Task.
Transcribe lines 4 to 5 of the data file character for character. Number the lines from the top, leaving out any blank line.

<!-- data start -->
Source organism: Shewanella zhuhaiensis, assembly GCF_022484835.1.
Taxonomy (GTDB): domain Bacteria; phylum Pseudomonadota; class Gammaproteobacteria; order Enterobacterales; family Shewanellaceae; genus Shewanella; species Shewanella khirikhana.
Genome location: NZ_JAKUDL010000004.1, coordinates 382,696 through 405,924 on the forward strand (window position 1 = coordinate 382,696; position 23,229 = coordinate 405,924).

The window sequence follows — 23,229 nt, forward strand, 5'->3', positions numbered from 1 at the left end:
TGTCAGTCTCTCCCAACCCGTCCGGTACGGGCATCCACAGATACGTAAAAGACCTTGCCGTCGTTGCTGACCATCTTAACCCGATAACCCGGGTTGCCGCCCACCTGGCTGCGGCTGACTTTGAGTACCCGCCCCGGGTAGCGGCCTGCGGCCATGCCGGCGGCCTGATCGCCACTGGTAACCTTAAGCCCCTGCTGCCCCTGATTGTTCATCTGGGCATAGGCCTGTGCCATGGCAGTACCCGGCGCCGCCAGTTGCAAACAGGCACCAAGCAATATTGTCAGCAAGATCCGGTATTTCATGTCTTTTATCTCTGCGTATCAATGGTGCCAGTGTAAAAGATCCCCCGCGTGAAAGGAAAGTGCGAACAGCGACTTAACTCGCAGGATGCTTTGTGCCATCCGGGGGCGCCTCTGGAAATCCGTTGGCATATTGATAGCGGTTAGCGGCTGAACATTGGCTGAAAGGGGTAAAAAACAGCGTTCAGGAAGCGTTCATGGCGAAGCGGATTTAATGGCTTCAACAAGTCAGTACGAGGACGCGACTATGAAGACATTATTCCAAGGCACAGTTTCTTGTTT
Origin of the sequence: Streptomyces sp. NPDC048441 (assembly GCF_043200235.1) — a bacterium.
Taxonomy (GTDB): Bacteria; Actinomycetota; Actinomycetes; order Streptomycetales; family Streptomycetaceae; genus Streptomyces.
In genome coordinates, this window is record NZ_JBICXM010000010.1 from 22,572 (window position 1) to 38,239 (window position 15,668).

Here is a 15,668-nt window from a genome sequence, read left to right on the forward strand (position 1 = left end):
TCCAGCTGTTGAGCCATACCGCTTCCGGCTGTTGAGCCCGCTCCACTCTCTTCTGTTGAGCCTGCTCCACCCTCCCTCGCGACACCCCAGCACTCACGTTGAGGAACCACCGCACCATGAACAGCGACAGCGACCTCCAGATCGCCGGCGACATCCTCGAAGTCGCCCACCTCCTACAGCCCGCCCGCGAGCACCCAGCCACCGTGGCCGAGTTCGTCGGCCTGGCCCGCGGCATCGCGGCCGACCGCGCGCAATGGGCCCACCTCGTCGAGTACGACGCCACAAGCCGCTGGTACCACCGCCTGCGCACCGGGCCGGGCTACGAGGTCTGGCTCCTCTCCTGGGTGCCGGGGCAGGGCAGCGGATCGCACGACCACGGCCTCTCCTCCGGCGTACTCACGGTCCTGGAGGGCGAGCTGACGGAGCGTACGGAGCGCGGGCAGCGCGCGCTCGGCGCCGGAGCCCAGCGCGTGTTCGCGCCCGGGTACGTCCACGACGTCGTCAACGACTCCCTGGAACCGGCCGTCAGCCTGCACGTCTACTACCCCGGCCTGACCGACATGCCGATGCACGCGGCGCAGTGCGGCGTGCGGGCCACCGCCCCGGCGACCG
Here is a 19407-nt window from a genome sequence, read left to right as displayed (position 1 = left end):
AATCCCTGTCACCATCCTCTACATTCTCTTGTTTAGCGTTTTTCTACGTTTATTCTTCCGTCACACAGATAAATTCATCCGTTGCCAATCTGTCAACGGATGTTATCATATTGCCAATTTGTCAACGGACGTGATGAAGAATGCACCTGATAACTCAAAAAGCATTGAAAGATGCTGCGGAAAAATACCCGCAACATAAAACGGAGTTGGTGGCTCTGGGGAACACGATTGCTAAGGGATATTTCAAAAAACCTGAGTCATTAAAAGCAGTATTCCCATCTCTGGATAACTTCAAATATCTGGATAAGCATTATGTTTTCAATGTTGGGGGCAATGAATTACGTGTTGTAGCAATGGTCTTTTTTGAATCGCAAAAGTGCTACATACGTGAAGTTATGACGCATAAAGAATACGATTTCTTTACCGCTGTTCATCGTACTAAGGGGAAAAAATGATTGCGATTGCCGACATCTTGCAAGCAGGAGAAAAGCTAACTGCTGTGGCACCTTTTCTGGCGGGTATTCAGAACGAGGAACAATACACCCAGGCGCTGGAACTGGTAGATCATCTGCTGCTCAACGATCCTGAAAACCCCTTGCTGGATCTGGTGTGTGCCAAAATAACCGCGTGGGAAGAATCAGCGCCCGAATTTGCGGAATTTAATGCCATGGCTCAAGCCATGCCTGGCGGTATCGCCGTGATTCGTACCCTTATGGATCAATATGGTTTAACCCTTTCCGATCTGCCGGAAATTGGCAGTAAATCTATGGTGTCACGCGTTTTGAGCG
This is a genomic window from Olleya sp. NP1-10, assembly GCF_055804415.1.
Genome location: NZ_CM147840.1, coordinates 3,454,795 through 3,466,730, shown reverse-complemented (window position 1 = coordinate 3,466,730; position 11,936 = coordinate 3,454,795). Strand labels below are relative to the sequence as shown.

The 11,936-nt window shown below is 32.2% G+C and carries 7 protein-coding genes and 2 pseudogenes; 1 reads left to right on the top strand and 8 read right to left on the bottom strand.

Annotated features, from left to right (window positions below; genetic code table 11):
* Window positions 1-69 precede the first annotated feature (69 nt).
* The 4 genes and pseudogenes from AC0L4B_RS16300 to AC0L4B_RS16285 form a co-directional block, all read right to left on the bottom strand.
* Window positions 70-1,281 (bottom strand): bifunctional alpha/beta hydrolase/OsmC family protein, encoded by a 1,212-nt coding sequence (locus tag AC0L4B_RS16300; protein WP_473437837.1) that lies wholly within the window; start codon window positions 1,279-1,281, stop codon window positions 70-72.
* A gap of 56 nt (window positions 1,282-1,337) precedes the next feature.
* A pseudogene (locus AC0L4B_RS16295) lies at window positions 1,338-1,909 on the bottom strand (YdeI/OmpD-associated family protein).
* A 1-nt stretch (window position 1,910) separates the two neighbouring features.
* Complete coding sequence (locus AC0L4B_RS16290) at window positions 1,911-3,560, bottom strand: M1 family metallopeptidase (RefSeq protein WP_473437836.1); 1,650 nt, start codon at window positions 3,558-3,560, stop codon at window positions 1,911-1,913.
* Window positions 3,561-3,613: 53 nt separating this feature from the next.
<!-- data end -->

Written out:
The window sequence follows — 23,229 nt, forward strand, 5'->3', positions numbered from 1 at the left end:
TGTCAGTCTCTCCCAACCCGTCCGGTACGGGCATCCACAGATACGTAAAAGACCTTGCCGTCGTTGCTGACCATCTTAACCCGATAACCCGGGTTGCCGCCCACCTGGCTGCGGCTGACTTTGAGTACCCGCCCCGGGTAGCGGCCTGCGGCCATGCCGGCGGCCTGATCGCCACTGGTAACCTTAAGCCCCTGCTGCCCCTGATTGTTCATCTGGGCATAGGCCTGTGCCATGGCAGTACCCGGCGCCGCCAGTTGCAAACAGGCACCAAGCAATATTGTCAGCAAGATCCGGTATTTCATGTCTTTTATCTCTGCGTATCAATGGTGCCAGTGTAAAAGATCCCCCGCGTGAAAGGAAAGTGCGAACAGCGACTTAACTCGCAGGATGCTTTGTGCCATCCGGGGGCGCCTCTGGAAATCCGTTGGCATATTGATAGCGGTTAGCGGCTGAACATTGGCTGAAAGGGGTAAAAAACAGCGTTCAGGAAGCGTTCATGGCGAAGCGGATTTAATGGCTTCAACAAGTCAGTACGAGGACGCGACTATGAAGACATTATTCCAAGGCACAGTTTCTTGTTT